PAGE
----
I decided to delay my return to work another 4 weeks to allow my skin and tissue heal a little more, and then I began radiation.  My radiation oncologist is very in tuned with  my work and decided that I should be out until I see if I have any significant symptoms from my daily radiation sessions.  At 12 weeks out from my double mastectomy I decided I would be ready to give it a try.

 My job ever so graciously approved my accommodation for a limited work schedule so I would be able to make it to the hospital for my afternoon radiation sessions, and I thought I’d definitely be able to tolerate 20-30 hrs/ week— ~6 hours of work a day until the conclusion of radiation.  I started working after the holiday weekend on July 5th.

A few days short of 12 weeks out of surgery, much longer and thicker curly blonde hair on my head from my last return to work after chemo, and the drive to not let anyone down… I was sooooooooo beyond words anxious and nervous about my first day back.  I woke up that morning, put on my makeup, searched for my scrubs, and was ready to share my experience of being a patient with my patients!  I was excited to see my co-workers although many of the staff are new and I feel sort of odd amongst staff that don’t really know me, know the type of therapist I am, and sort of respect me for being a therapist for years now and not being a new grad. It sort of hurts me that I haven’t been able to work for many months, I don’t have “my floor” anymore, Im not on any certain committees amongst my peers, I haven’t had a student in forever, and I guess I feel a little left out because of all i’ve been through.

What I am so blessed about my job and where I work are how absolutely amazing the management has been to keep my job and welcome me with accommodations.  Those that I am close to opened me with open arms,and even those I wasn’t “close to” asked how I was doing.  The first day started off with a bang as my boss left me my assigned floor with a note to call her when I got in.  WELCOME BACK MEGHAN, YOUR IN THE ICU TODAY! It was sorta funny to me I guess, not that I couldn’t handle the ICU, but typically these are your most involved, heavier patients, I just never expected that on my very 1st day back thats where I’d be placed.

I made my way down to the ICU, logged on the computer, made my patient list, and rounded with the nurses.  My first patient of the day was a man with a new diagnosis of lung cancer.  I felt like I was put into the ICU that day for a reason! I was able to connect with him, answer questions, and decrease some of his anxiety towards his plan for chemo because i’ve been there!  I went through that fear, and I first handedly knew what to expect! It was in that moment that I realized, I am now an Occupational Therapist that has first hand patient experience that will in the end help my patients!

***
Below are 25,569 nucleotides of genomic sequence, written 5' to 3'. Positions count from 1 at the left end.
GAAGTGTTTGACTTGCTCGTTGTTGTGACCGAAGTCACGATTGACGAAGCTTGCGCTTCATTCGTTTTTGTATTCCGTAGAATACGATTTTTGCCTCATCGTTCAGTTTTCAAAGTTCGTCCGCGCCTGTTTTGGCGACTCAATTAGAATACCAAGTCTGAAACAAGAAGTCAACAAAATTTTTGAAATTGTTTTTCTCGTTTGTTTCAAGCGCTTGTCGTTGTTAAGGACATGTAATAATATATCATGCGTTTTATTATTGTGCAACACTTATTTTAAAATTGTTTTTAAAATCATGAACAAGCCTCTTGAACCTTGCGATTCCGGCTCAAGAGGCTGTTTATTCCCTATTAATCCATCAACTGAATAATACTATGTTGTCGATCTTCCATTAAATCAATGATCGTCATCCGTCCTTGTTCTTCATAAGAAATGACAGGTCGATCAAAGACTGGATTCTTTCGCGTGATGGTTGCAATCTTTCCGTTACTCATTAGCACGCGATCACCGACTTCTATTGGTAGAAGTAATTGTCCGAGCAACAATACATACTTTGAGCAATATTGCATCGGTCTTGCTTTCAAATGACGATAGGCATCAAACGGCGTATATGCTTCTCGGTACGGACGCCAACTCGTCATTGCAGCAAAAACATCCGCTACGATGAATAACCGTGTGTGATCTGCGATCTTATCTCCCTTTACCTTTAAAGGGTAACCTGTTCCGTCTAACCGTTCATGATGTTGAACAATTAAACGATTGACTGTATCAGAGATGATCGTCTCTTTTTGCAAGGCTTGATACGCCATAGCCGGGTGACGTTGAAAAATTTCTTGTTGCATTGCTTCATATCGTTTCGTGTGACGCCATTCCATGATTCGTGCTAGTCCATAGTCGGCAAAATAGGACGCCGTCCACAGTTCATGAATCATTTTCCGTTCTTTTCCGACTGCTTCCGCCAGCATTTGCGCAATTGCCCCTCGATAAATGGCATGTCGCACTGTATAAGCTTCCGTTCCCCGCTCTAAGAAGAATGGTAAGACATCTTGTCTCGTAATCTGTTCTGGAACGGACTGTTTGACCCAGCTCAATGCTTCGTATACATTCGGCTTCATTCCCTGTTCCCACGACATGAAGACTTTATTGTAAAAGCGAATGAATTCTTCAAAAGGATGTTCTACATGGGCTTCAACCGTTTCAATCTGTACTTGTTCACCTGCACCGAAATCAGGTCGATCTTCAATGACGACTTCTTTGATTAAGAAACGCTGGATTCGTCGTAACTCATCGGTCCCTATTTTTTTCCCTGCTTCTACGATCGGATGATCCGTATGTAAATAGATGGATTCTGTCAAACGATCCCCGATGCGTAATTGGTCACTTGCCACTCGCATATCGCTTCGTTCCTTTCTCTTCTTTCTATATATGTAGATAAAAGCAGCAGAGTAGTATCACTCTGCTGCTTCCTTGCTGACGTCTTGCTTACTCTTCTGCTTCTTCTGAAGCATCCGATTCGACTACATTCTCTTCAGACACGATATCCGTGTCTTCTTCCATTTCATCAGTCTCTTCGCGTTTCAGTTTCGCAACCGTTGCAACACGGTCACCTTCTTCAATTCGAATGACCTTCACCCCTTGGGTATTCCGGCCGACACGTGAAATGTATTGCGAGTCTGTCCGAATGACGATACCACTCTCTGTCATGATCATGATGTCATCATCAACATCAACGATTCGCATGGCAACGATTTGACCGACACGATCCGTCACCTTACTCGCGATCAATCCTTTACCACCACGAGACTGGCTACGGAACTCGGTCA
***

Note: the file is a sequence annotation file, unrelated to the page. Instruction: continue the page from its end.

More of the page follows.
After a few sponge baths, trips to the bathroom, and playing with some long handled adaptive equipment.  Four patients later, 2 evaluation and 2 treatment sessions and my 6 hour work day was coming to an end.  WOW IM SLOW!  Was all I could think.  Going from working 8 hour days and seeing around 11 patients to seeing a measly 4 patients, it was depressing.  I kinda felt defeated in a way, like I was going to let the staff down… but I couldn’t be too hard on myself, it was my first day back— I had meetings with management, and had some competency tests to take.  I had to head straight to radiation, and as I was walking to my car exhaustion hit.  I sat into my stuffy car, put the windows down and realized how tired and heavy my body felt.

I got to radiation and passed out on the table for the whole 15 minute treatment session I underwent.  It was torture driving home and I went straight to bed.  6am when my alarm starting ringing the next day felt like torture.  My body was like it was strapped with a ton of weights, could this be what they say “fatigue” is?  I was at radiation session 20/30, and up until now, radiation had been a breeze.  I worked my 2nd, 3rd, and 4th day at work and had a melt down. I cried everyday driving to radiation and fell asleep right after I got home.  My body ached, I was getting more migraines, my chest skin began to feel tight and tingling… maybe I returned to work to soon?